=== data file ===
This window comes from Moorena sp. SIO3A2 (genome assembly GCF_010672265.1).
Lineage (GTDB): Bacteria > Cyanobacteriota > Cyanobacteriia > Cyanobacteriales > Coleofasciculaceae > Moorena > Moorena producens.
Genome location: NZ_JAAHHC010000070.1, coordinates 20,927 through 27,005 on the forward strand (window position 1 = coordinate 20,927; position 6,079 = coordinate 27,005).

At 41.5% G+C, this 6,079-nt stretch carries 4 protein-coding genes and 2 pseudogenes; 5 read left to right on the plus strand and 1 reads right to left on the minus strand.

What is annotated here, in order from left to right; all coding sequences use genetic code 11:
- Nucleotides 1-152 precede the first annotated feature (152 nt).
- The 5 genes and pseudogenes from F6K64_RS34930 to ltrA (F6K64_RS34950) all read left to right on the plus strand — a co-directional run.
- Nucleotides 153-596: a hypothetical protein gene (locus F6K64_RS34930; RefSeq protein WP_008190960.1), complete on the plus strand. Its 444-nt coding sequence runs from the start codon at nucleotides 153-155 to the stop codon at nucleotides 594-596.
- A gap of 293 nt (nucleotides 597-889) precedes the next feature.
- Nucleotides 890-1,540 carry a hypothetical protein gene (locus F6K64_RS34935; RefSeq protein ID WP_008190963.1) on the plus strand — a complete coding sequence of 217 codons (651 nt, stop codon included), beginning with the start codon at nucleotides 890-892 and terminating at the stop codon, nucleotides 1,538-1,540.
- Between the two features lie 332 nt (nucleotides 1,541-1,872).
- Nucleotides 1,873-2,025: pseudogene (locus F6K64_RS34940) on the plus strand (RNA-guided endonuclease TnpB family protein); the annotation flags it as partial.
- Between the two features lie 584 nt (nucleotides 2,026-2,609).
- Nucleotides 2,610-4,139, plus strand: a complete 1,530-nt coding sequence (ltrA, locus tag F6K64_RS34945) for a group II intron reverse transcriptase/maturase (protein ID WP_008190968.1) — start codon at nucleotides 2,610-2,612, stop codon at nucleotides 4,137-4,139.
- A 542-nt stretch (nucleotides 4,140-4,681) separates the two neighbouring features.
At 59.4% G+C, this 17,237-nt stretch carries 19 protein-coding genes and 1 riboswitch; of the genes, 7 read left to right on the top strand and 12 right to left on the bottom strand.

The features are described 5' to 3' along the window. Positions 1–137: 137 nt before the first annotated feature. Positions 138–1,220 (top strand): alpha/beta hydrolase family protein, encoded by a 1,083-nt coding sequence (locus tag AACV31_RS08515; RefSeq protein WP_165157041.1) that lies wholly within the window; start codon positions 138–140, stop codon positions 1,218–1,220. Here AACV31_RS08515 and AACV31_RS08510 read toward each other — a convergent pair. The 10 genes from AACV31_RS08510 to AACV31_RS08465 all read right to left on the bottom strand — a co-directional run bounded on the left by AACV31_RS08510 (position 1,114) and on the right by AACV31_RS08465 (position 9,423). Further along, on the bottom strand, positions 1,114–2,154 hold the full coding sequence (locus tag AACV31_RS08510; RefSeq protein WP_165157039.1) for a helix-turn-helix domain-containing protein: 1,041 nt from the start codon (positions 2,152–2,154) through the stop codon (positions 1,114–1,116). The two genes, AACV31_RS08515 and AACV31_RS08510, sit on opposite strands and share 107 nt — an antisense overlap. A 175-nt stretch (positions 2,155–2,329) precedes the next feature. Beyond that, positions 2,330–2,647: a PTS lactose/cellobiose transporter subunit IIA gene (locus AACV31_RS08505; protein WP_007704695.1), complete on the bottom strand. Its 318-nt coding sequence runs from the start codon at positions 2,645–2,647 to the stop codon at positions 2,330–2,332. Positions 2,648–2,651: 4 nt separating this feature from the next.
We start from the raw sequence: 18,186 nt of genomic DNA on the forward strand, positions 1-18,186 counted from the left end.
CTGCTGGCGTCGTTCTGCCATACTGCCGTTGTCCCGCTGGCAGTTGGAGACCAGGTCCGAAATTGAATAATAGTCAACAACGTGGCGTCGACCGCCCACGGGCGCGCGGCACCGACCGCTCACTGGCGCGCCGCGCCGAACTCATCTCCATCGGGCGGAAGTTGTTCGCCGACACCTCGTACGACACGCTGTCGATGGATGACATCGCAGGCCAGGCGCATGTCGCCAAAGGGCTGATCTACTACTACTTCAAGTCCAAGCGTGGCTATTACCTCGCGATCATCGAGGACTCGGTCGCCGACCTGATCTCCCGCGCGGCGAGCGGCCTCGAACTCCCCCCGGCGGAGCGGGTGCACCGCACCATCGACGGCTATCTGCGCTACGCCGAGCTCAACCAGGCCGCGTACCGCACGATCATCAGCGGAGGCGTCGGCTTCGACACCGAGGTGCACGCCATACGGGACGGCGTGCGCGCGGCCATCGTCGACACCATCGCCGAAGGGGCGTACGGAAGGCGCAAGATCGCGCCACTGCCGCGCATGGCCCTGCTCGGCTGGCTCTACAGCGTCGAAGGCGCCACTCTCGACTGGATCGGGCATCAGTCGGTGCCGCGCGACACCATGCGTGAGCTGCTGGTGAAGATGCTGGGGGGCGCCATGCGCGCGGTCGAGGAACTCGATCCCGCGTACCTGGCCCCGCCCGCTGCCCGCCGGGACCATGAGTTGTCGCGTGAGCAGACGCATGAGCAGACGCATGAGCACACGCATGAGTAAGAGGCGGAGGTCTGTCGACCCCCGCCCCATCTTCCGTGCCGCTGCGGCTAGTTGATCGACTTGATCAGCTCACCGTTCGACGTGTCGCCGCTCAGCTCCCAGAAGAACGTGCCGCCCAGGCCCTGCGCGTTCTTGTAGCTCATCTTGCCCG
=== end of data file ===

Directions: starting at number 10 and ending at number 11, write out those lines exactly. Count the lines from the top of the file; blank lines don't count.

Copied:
- Nucleotides 890-1,540 carry a hypothetical protein gene (locus F6K64_RS34935; RefSeq protein ID WP_008190963.1) on the plus strand — a complete coding sequence of 217 codons (651 nt, stop codon included), beginning with the start codon at nucleotides 890-892 and terminating at the stop codon, nucleotides 1,538-1,540.
- Between the two features lie 332 nt (nucleotides 1,541-1,872).